The list covered the spectrum of baseball’s player pool. All-stars like Bonds, Roger Clemens, Andy Pettitte and Miguel Tejada top the list while lesser-known players like Chad Allen and Mike Bell find their way into infamy as well.
To me, the most striking thing to me about this is the fact that Clemens, long thought to be the best pitcher of this era, now deserves the same level of scrutiny that Bonds has received.
I hate to say I told you so, but I wrote this about Clemens in May:
“So when Roger Clemens signs the richest one-year deal — almost $155,000 a day — in baseball history this week at almost 45-years-old, why is he regarded as a marvel when Bonds is automatically labeled a cheater?”
Turns out that he wasn’t really cheating Father Time. He was just living better through chemistry.
It’s a sad day, really, for baseball. But it isn’t an unexpected one.
For me, it’s just validation that we are, and have been, living in a steroid era – a time period in which all accomplishments must be viewed through the prism of skepticsm.
Former senator George Mitchell suggests that the players named in the report not be punished for their past transgressions – and based on the lack of positive drug tests and the he-said, she-said nature of some of the testimony – it’s easy to see why he’d say that.
It’s hard to throw a blanket over these guys as the only users in this era. Surely there are some players falsely accused. Surely there are some players who aren’t named here that deserve scorn.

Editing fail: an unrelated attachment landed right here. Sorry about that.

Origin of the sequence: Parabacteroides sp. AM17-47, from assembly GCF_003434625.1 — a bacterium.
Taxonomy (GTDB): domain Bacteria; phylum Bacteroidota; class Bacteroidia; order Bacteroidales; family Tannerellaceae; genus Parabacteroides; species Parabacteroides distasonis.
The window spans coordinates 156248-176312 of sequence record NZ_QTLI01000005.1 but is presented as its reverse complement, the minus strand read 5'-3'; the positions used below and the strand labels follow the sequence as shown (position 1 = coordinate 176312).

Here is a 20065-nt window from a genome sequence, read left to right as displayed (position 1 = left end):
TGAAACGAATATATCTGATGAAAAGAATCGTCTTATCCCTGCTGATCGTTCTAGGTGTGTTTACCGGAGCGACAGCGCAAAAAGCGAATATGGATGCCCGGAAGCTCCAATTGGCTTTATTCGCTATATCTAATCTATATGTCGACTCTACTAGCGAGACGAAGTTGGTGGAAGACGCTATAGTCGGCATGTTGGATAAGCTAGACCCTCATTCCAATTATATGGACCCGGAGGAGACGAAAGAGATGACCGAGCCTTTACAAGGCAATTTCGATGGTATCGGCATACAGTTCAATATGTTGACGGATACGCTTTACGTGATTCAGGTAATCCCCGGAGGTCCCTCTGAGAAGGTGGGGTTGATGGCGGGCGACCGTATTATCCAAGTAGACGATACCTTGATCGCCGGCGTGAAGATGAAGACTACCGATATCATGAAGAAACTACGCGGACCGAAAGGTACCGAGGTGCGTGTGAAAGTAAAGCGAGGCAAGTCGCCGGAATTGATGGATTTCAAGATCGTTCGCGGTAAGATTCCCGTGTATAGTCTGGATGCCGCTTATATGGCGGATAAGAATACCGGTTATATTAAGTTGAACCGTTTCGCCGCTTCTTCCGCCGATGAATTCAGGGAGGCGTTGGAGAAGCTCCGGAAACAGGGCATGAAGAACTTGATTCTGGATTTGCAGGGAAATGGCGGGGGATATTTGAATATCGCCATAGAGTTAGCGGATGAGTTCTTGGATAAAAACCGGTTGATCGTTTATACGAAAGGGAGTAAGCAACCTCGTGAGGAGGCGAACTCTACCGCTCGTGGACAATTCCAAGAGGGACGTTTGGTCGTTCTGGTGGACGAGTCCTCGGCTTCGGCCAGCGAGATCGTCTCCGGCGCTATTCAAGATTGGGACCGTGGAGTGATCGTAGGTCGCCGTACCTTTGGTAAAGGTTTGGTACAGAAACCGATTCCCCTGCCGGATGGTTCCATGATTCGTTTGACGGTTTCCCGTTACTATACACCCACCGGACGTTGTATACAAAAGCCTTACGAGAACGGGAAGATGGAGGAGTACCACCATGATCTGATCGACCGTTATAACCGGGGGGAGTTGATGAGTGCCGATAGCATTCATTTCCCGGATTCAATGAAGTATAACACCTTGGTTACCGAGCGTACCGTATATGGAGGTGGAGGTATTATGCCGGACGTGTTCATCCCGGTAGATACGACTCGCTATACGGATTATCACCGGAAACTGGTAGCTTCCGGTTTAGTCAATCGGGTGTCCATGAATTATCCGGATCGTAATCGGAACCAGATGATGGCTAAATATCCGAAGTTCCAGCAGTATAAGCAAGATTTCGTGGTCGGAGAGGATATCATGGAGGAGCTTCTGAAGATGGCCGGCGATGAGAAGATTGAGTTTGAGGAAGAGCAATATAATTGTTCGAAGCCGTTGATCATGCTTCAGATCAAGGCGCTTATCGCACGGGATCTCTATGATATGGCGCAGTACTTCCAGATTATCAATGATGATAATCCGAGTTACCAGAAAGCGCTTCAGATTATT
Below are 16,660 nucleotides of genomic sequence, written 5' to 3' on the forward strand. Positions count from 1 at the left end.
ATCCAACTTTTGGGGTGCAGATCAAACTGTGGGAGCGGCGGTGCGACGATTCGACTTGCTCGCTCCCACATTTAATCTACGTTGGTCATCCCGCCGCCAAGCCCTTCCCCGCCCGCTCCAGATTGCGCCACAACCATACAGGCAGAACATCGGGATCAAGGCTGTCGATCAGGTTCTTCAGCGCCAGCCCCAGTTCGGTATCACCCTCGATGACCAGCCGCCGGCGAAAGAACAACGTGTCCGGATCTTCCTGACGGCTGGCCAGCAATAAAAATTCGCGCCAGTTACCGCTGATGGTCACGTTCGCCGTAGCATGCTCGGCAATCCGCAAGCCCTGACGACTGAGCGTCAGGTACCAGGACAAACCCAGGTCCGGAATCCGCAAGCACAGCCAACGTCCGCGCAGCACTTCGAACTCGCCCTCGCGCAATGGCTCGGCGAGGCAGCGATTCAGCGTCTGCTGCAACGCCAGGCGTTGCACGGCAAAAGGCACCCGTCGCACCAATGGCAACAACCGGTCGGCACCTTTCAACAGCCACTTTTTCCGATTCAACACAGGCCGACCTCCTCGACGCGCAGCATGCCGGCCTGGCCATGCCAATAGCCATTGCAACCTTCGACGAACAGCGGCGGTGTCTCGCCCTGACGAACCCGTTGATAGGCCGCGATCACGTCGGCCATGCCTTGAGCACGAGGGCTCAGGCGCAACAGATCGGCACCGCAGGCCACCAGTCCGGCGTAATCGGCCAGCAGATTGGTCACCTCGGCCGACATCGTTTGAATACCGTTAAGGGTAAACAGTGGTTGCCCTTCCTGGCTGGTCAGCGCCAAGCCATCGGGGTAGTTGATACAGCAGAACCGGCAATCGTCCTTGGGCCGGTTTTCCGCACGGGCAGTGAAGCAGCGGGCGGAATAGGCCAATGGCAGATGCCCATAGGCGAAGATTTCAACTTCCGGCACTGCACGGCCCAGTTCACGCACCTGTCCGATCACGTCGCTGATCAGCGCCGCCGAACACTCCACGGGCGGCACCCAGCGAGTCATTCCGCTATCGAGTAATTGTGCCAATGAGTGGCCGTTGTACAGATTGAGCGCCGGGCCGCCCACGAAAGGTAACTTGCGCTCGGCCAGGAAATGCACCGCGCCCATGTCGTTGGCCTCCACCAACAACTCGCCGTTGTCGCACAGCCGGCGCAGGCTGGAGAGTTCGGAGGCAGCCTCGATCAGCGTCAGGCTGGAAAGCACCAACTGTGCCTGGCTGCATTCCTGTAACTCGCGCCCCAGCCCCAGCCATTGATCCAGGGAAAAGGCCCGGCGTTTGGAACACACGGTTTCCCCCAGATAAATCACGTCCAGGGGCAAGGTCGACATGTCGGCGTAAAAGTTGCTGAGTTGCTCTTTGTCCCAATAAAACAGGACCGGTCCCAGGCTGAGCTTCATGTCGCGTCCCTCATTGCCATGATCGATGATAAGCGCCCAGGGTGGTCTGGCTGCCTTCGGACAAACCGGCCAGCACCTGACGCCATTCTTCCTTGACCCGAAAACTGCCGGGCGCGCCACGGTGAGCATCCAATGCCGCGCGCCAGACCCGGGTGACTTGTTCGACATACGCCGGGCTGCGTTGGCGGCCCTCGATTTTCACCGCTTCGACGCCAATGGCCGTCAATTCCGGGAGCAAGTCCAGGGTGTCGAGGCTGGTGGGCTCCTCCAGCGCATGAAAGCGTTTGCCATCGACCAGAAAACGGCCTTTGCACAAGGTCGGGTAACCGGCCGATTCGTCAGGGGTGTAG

This report isn’t the end of the steroid-era disclosure. It’s the tip of a dirty iceberg.
But on Thursday, the asterisk discussion in regards to Bonds and his breaking of Hank Aaron’s all-time home run mark is over.
How can you single out one man when the guys hitting around him, the guys out in the field against him and the pitchers staring him down on the hill were also cheating the game?
The entire era is tainted. It’s all suspicious. I’ll never look at the game of baseball the same way again.
I still love baseball, and I’m already counting down the days until Spring Training. I’m sure not everyone will be as forgiving as I plan to be, but baseball will survive.
It has carried on through work stoppages, gambling scandals, collusion and a host of other ills in the game’s sometimes dubious history.
Questions, however, remain. Where does this leave Mark McGwire and Sammy Sosa, both unnamed in this report? How does this affect Clemens, Bonds, Tejada and Pettitte in terms of their future Hall of Fame chances? Will Bud Selig push for further testing, including the search for a reliable test for human growth hormone? Will he punish anyone?
It’s hard to guess where, if anywhere, this all will lead. One thing is certain. The cloud that’s been following Bonds for the last few years is suddenly a lot bigger.
And the moody slugger can now be jugded with his peers, instead of just by them.

Contact the writer at rcapps@hendersondispatch.com.